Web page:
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Ruffneck Constructivists

Institute of Contemporary Art, University of Pennsylvania

February 12 – August 17, 2014

Ruffneck Constructivist, installation view, Institute of Contemporary Art, University of Pennsylvania, Philadelphia, PA (2014). Photo: Aaron Igler.

Ruffneck Constructivist, installation view, Institute of Contemporary Art, University of Pennsylvania, Philadelphia, PA (2014). Photo: Aaron Igler.

Ruffneck Constructivist, installation view, Institute of Contemporary Art, University of Pennsylvania, Philadelphia, PA (2014). Photo: Aaron Igler.

Ruffneck Constructivist, installation view, Institute of Contemporary Art, University of Pennsylvania, Philadelphia, PA (2014). Photo: Aaron Igler.

Ruffneck Constructivist, installation view, Institute of Contemporary Art, University of Pennsylvania, Philadelphia, PA (2014). Photo: Aaron Igler.

Ruffneck Constructivist, installation view, Institute of Contemporary Art, University of Pennsylvania, Philadelphia, PA (2014). Photo: Aaron Igler.

Ruffneck Constructivist, installation view, Institute of Contemporary Art, University of Pennsylvania, Philadelphia, PA (2014). Photo: Aaron Igler.

Ruffneck Constructivist, installation view, Institute of Contemporary Art, University of Pennsylvania, Philadelphia, PA (2014). Photo: Aaron Igler.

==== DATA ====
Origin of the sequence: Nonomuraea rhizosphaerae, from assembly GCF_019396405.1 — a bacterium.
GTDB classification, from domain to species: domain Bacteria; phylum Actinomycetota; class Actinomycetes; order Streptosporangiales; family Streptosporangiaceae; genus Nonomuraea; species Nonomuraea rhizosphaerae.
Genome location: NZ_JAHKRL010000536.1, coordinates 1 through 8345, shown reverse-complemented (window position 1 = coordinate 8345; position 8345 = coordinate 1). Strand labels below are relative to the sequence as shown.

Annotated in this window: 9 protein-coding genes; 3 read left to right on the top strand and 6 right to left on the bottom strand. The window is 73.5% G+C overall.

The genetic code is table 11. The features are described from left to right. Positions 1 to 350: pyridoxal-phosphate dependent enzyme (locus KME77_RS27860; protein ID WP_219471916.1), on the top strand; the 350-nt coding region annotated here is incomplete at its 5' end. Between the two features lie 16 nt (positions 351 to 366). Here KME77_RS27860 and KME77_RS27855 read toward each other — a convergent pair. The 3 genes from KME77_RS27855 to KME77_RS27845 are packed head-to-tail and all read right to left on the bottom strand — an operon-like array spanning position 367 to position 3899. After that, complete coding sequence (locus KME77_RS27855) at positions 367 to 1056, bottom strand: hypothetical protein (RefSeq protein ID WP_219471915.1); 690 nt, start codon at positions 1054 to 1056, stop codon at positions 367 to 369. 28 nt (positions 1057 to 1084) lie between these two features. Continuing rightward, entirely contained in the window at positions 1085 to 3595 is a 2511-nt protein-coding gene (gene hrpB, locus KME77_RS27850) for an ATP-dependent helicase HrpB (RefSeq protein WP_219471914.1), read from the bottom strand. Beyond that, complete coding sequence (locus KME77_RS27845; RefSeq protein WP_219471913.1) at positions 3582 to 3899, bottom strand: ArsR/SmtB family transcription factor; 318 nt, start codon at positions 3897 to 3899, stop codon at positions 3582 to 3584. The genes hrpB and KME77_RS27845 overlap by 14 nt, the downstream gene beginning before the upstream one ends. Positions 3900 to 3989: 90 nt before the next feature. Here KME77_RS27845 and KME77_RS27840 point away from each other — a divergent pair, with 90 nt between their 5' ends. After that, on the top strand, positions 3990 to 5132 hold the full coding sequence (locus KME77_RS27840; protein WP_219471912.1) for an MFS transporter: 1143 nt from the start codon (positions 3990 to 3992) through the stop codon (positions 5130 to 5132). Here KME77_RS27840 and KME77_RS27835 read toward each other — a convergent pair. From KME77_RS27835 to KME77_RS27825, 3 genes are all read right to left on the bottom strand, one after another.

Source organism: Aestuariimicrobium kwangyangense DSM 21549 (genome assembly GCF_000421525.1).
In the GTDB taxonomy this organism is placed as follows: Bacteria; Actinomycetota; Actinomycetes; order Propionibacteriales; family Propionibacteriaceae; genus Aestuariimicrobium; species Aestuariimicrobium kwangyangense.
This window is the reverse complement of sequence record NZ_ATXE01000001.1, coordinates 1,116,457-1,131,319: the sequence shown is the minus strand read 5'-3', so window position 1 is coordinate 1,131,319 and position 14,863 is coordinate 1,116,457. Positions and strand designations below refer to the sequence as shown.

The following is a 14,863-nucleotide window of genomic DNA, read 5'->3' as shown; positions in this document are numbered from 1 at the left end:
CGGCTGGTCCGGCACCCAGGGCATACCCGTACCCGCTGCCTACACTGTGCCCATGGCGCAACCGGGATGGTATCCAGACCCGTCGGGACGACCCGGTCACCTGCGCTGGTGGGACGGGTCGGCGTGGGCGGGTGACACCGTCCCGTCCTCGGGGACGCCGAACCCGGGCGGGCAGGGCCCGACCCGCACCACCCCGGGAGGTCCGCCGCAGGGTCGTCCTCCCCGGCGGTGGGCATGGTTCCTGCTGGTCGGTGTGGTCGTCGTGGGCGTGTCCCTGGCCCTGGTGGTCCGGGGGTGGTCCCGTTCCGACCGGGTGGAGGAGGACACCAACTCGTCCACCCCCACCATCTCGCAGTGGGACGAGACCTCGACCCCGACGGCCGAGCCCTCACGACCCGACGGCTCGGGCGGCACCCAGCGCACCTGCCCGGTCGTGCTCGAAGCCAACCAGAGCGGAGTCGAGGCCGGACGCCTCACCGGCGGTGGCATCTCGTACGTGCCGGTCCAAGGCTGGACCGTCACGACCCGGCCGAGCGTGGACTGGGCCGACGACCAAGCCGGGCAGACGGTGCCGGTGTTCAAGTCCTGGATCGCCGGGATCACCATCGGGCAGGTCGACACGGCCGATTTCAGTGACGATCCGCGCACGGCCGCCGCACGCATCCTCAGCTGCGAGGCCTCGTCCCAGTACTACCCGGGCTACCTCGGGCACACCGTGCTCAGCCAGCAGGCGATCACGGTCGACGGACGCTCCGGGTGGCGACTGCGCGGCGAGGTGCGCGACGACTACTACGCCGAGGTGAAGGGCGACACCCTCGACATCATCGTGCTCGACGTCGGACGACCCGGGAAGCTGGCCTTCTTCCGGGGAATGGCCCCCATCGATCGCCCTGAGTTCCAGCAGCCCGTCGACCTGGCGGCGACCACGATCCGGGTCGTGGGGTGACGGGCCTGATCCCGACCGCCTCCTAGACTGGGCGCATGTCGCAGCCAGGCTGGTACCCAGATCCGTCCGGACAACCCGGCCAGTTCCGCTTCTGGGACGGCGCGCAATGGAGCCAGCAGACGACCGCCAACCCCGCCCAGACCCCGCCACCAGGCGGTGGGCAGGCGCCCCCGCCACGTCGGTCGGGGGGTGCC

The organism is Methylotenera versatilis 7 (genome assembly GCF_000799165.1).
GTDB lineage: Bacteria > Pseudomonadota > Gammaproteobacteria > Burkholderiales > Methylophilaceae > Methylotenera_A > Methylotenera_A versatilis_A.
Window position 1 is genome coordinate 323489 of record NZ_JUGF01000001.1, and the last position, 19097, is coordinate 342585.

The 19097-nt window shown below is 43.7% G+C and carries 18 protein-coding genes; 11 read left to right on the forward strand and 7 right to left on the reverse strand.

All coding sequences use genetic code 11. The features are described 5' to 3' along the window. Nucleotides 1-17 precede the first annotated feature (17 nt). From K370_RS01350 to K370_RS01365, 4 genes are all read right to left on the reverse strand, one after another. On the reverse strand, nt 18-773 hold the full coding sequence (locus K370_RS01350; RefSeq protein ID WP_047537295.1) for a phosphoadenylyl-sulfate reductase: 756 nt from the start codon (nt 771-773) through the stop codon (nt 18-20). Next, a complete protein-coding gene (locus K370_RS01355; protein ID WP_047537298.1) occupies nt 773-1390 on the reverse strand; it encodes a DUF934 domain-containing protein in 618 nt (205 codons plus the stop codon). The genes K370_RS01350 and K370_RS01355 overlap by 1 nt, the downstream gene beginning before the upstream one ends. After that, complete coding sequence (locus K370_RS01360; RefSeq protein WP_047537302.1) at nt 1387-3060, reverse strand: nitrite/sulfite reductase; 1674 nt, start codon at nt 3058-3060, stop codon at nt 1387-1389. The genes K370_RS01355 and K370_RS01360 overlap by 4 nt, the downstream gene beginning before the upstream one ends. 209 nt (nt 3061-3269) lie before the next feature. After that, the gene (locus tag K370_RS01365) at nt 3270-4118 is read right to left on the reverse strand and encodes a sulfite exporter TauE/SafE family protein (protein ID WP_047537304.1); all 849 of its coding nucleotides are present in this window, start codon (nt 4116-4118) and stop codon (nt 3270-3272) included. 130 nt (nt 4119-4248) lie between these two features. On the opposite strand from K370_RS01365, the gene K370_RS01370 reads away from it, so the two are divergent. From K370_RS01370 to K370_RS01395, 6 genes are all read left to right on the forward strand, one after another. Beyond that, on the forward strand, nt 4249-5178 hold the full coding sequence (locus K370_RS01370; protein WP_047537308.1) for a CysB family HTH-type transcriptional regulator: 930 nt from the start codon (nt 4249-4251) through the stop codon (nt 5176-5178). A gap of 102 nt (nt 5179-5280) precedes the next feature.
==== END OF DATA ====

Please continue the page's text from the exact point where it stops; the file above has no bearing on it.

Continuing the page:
Ruffneck Constructivist, installation view, Institute of Contemporary Art, University of Pennsylvania, Philadelphia, PA (2014). Photo: Aaron Igler.

Ruffneck Constructivist, installation view, Institute of Contemporary Art, University of Pennsylvania, Philadelphia, PA (2014). Photo: Aaron Igler.

Press Release

Ruffneck Constructivists
February 12 – August 17, 2014
Institute of Contemporary Art, University of Pennsylvania
Philadelphia, PA

The institution's press release follows:

The term “Ruffneck Constructivists” is Walker’s intentional recasting of “Russian Constructivists.” Viewing F. T. Marinetti’s 1909 “Futurist Manifesto” as a precursor to hip-hop artist the Notorious B.I.G.’s “Machine Gun Funk,” the phrase “Ruffneck Constructivists” evokes thuggishness as an expression of abjection. Walker’s wordplay suggests a relationship between the works on view in the exhibition and the moment, a century ago, when art and architecture were remaking a modern world. Yet, in place of the ego of the architect, they evoke the censured braggadocio of the hood and its black-market ingenuity. The works in this show do not communicate straight politics or solutions, though in Walker’s words that is “the background hum.” Instead, the exhibition focuses on structure and space as it is made and remade by policed bodies and identities. As Walker states, “It is my hope that the interaction between these very divergent works and methods could return a viewer to the questions of modernism, architecture, urbanism and the resistant bodies who reshape it.”

Walker is the third invited artist in the Katherine Stein Sachs (CW’69) and Keith L. Sachs (W’67) Guest Curator Program, which brings artists to curate an ICA exhibition every three to four years.